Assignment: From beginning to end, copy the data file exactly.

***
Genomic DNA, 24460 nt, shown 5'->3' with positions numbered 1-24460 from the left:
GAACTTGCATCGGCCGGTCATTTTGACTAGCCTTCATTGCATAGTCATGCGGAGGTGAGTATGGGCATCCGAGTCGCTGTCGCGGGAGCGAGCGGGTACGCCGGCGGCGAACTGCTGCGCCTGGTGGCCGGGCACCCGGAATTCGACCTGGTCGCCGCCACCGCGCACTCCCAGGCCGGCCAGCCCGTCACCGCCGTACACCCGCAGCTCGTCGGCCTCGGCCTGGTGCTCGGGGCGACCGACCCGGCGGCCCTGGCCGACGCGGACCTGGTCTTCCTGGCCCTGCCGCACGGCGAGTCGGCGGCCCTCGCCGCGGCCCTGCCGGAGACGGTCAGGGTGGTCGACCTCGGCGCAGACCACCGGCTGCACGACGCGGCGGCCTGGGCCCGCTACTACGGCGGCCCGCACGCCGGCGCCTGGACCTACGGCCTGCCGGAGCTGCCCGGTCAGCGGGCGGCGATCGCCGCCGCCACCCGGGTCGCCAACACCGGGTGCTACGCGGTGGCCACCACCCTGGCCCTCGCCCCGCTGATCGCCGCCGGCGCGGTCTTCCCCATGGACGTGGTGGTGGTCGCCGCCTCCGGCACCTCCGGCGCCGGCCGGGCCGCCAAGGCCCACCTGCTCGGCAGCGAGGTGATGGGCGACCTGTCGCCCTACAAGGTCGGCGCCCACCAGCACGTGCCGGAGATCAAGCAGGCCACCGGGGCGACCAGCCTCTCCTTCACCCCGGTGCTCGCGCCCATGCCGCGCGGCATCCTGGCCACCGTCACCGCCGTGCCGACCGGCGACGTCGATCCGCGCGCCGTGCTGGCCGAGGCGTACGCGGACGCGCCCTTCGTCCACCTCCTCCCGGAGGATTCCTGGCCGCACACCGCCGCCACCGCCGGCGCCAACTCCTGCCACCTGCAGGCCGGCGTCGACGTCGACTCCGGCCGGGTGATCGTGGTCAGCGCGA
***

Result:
Genomic DNA, 24460 nt, shown 5'->3' with positions numbered 1-24460 from the left:
GAACTTGCATCGGCCGGTCATTTTGACTAGCCTTCATTGCATAGTCATGCGGAGGTGAGTATGGGCATCCGAGTCGCTGTCGCGGGAGCGAGCGGGTACGCCGGCGGCGAACTGCTGCGCCTGGTGGCCGGGCACCCGGAATTCGACCTGGTCGCCGCCACCGCGCACTCCCAGGCCGGCCAGCCCGTCACCGCCGTACACCCGCAGCTCGTCGGCCTCGGCCTGGTGCTCGGGGCGACCGACCCGGCGGCCCTGGCCGACGCGGACCTGGTCTTCCTGGCCCTGCCGCACGGCGAGTCGGCGGCCCTCGCCGCGGCCCTGCCGGAGACGGTCAGGGTGGTCGACCTCGGCGCAGACCACCGGCTGCACGACGCGGCGGCCTGGGCCCGCTACTACGGCGGCCCGCACGCCGGCGCCTGGACCTACGGCCTGCCGGAGCTGCCCGGTCAGCGGGCGGCGATCGCCGCCGCCACCCGGGTCGCCAACACCGGGTGCTACGCGGTGGCCACCACCCTGGCCCTCGCCCCGCTGATCGCCGCCGGCGCGGTCTTCCCCATGGACGTGGTGGTGGTCGCCGCCTCCGGCACCTCCGGCGCCGGCCGGGCCGCCAAGGCCCACCTGCTCGGCAGCGAGGTGATGGGCGACCTGTCGCCCTACAAGGTCGGCGCCCACCAGCACGTGCCGGAGATCAAGCAGGCCACCGGGGCGACCAGCCTCTCCTTCACCCCGGTGCTCGCGCCCATGCCGCGCGGCATCCTGGCCACCGTCACCGCCGTGCCGACCGGCGACGTCGATCCGCGCGCCGTGCTGGCCGAGGCGTACGCGGACGCGCCCTTCGTCCACCTCCTCCCGGAGGATTCCTGGCCGCACACCGCCGCCACCGCCGGCGCCAACTCCTGCCACCTGCAGGCCGGCGTCGACGTCGACTCCGGCCGGGTGATCGTGGTCAGCGCGA